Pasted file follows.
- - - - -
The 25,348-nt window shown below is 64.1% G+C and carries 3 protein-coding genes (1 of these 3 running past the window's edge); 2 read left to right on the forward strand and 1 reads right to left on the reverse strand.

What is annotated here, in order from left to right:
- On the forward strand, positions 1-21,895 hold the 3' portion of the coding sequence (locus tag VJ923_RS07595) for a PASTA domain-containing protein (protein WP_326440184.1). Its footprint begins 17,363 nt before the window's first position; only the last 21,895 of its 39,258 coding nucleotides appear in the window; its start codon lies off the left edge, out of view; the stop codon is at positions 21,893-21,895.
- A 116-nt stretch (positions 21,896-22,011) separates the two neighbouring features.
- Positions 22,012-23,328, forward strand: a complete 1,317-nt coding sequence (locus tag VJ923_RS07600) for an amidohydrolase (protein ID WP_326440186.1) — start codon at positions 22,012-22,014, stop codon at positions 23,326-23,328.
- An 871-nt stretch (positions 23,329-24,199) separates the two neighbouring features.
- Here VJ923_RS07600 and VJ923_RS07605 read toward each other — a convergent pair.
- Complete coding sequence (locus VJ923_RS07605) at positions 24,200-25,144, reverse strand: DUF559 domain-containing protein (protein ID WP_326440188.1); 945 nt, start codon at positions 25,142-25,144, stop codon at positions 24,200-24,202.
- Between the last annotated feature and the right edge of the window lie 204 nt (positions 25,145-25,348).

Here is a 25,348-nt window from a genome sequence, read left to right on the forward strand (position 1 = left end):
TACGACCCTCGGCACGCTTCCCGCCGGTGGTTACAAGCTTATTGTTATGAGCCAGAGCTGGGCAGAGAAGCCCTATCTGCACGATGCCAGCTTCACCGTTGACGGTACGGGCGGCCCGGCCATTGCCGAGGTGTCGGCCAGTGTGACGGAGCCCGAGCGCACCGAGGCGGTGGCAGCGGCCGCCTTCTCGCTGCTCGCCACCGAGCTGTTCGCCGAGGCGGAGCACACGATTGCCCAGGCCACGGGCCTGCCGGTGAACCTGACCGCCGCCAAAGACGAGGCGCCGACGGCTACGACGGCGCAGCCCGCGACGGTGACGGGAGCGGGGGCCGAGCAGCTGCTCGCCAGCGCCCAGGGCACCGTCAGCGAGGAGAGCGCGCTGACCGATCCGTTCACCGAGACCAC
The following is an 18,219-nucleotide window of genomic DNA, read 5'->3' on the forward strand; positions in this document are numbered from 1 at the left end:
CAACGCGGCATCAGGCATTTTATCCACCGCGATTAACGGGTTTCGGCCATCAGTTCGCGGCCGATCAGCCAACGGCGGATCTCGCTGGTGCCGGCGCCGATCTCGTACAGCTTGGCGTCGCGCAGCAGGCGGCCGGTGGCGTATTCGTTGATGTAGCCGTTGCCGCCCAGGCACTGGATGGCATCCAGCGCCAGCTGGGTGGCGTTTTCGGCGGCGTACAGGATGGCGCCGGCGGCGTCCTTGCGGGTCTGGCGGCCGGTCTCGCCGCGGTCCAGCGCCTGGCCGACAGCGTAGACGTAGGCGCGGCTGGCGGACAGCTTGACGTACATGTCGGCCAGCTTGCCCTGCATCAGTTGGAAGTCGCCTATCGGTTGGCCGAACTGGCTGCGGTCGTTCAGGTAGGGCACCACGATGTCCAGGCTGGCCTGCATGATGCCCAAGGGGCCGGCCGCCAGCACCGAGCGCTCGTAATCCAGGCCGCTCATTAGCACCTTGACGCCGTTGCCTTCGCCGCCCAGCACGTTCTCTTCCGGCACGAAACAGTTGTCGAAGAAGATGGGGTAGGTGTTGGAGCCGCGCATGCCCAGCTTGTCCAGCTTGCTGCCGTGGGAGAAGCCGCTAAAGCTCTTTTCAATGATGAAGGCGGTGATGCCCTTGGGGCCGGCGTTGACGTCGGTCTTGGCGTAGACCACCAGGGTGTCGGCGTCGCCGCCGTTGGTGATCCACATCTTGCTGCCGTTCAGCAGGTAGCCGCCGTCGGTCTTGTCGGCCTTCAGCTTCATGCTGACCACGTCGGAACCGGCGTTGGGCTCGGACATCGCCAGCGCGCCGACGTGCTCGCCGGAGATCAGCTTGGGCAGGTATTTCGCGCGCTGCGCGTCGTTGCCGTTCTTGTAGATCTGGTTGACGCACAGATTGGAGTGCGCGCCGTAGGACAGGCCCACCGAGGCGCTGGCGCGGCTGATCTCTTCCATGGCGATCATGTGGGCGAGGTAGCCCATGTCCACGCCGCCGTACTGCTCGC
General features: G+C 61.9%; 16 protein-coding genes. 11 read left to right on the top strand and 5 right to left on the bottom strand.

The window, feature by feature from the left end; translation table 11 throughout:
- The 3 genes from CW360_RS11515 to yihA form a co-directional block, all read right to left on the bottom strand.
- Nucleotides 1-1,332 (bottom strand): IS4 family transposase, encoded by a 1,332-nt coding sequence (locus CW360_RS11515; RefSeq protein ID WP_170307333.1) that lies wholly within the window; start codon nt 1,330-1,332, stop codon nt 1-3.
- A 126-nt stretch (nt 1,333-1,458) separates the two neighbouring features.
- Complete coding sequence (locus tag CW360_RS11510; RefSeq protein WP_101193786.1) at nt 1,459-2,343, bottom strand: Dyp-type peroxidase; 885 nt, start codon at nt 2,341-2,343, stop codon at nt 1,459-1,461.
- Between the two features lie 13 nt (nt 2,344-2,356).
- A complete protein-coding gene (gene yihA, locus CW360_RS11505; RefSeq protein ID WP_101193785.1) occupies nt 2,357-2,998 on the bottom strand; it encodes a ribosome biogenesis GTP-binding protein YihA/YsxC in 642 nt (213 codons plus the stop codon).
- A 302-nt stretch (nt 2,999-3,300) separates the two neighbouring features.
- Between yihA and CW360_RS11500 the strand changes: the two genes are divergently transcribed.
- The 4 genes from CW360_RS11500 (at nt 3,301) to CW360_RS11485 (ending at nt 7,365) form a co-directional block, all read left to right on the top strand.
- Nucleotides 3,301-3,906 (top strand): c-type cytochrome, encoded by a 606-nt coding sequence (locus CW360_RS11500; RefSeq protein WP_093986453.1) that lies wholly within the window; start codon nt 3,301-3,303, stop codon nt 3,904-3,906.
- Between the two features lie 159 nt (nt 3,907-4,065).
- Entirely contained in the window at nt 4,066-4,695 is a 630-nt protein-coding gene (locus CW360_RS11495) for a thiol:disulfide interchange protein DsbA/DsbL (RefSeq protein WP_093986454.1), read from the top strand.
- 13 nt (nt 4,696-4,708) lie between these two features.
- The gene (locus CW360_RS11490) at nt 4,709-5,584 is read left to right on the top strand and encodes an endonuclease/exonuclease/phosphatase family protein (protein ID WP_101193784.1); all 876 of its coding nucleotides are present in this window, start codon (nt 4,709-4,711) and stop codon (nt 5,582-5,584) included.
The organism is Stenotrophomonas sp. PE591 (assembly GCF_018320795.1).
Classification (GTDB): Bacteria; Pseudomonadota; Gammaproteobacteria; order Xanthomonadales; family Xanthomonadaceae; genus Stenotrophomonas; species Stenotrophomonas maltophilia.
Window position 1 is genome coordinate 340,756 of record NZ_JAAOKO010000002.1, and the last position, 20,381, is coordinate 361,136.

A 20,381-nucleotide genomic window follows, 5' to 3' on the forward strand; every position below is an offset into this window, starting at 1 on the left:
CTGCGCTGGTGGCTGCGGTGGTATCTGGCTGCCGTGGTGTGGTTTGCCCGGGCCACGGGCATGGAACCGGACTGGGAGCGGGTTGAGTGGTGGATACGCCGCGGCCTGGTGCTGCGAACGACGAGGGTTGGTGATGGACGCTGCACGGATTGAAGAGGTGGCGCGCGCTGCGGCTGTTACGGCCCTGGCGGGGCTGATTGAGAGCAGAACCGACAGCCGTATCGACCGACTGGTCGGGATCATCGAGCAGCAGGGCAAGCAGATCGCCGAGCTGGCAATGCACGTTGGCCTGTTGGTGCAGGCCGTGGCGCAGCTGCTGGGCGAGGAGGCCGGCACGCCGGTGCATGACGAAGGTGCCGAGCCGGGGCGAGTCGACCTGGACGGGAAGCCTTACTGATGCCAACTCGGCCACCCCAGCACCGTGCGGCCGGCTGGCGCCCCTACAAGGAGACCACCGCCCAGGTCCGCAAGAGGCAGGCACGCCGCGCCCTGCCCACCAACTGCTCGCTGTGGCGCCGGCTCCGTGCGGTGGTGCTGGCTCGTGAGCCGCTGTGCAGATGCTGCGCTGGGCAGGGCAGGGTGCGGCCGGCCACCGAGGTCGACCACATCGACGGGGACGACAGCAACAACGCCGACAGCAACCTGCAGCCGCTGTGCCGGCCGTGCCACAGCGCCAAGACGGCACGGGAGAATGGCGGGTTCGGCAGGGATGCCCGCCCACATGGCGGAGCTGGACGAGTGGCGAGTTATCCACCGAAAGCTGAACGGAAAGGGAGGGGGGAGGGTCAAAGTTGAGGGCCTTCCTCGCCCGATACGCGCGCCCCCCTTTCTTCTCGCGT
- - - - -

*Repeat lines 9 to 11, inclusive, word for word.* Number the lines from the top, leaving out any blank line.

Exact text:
- Between the last annotated feature and the right edge of the window lie 204 nt (positions 25,145-25,348).

Here is a 25,348-nt window from a genome sequence, read left to right on the forward strand (position 1 = left end):
TACGACCCTCGGCACGCTTCCCGCCGGTGGTTACAAGCTTATTGTTATGAGCCAGAGCTGGGCAGAGAAGCCCTATCTGCACGATGCCAGCTTCACCGTTGACGGTACGGGCGGCCCGGCCATTGCCGAGGTGTCGGCCAGTGTGACGGAGCCCGAGCGCACCGAGGCGGTGGCAGCGGCCGCCTTCTCGCTGCTCGCCACCGAGCTGTTCGCCGAGGCGGAGCACACGATTGCCCAGGCCACGGGCCTGCCGGTGAACCTGACCGCCGCCAAAGACGAGGCGCCGACGGCTACGACGGCGCAGCCCGCGACGGTGACGGGAGCGGGGGCCGAGCAGCTGCTCGCCAGCGCCCAGGGCACCGTCAGCGAGGAGAGCGCGCTGACCGATCCGTTCACCGAGACCAC